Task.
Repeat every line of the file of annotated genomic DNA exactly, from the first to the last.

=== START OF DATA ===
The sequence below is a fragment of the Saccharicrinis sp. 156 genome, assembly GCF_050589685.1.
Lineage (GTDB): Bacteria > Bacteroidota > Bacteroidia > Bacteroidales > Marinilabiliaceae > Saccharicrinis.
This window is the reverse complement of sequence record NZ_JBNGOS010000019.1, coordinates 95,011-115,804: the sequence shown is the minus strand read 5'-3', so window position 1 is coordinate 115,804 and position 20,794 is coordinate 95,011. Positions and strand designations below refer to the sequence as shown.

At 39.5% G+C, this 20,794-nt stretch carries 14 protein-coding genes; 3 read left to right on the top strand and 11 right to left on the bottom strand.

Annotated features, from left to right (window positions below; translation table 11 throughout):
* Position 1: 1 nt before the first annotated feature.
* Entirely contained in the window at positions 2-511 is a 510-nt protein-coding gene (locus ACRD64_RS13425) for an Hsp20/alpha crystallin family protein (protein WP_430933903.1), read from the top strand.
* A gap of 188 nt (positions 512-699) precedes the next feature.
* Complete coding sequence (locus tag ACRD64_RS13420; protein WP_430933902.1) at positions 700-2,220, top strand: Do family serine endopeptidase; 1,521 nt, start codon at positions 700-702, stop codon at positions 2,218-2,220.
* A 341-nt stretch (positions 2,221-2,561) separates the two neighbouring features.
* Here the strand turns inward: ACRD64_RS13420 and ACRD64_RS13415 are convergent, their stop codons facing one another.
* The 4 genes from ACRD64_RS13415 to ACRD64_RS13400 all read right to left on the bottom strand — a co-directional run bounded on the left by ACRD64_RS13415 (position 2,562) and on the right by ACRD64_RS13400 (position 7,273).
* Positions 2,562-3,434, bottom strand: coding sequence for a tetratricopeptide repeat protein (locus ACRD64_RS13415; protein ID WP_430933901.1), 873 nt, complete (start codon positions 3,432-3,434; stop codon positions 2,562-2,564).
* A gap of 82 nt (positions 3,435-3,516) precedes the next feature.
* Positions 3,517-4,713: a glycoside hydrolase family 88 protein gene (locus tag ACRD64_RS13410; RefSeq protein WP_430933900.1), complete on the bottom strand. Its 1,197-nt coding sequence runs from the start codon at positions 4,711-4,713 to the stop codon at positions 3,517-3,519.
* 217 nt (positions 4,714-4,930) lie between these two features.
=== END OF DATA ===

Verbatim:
The sequence below is a fragment of the Saccharicrinis sp. 156 genome, assembly GCF_050589685.1.
Lineage (GTDB): Bacteria > Bacteroidota > Bacteroidia > Bacteroidales > Marinilabiliaceae > Saccharicrinis.
This window is the reverse complement of sequence record NZ_JBNGOS010000019.1, coordinates 95,011-115,804: the sequence shown is the minus strand read 5'-3', so window position 1 is coordinate 115,804 and position 20,794 is coordinate 95,011. Positions and strand designations below refer to the sequence as shown.

At 39.5% G+C, this 20,794-nt stretch carries 14 protein-coding genes; 3 read left to right on the top strand and 11 right to left on the bottom strand.

Annotated features, from left to right (window positions below; translation table 11 throughout):
* Position 1: 1 nt before the first annotated feature.
* Entirely contained in the window at positions 2-511 is a 510-nt protein-coding gene (locus ACRD64_RS13425) for an Hsp20/alpha crystallin family protein (protein WP_430933903.1), read from the top strand.
* A gap of 188 nt (positions 512-699) precedes the next feature.
* Complete coding sequence (locus tag ACRD64_RS13420; protein WP_430933902.1) at positions 700-2,220, top strand: Do family serine endopeptidase; 1,521 nt, start codon at positions 700-702, stop codon at positions 2,218-2,220.
* A 341-nt stretch (positions 2,221-2,561) separates the two neighbouring features.
* Here the strand turns inward: ACRD64_RS13420 and ACRD64_RS13415 are convergent, their stop codons facing one another.
* The 4 genes from ACRD64_RS13415 to ACRD64_RS13400 all read right to left on the bottom strand — a co-directional run bounded on the left by ACRD64_RS13415 (position 2,562) and on the right by ACRD64_RS13400 (position 7,273).
* Positions 2,562-3,434, bottom strand: coding sequence for a tetratricopeptide repeat protein (locus ACRD64_RS13415; protein ID WP_430933901.1), 873 nt, complete (start codon positions 3,432-3,434; stop codon positions 2,562-2,564).
* A gap of 82 nt (positions 3,435-3,516) precedes the next feature.
* Positions 3,517-4,713: a glycoside hydrolase family 88 protein gene (locus tag ACRD64_RS13410; RefSeq protein WP_430933900.1), complete on the bottom strand. Its 1,197-nt coding sequence runs from the start codon at positions 4,711-4,713 to the stop codon at positions 3,517-3,519.
* 217 nt (positions 4,714-4,930) lie between these two features.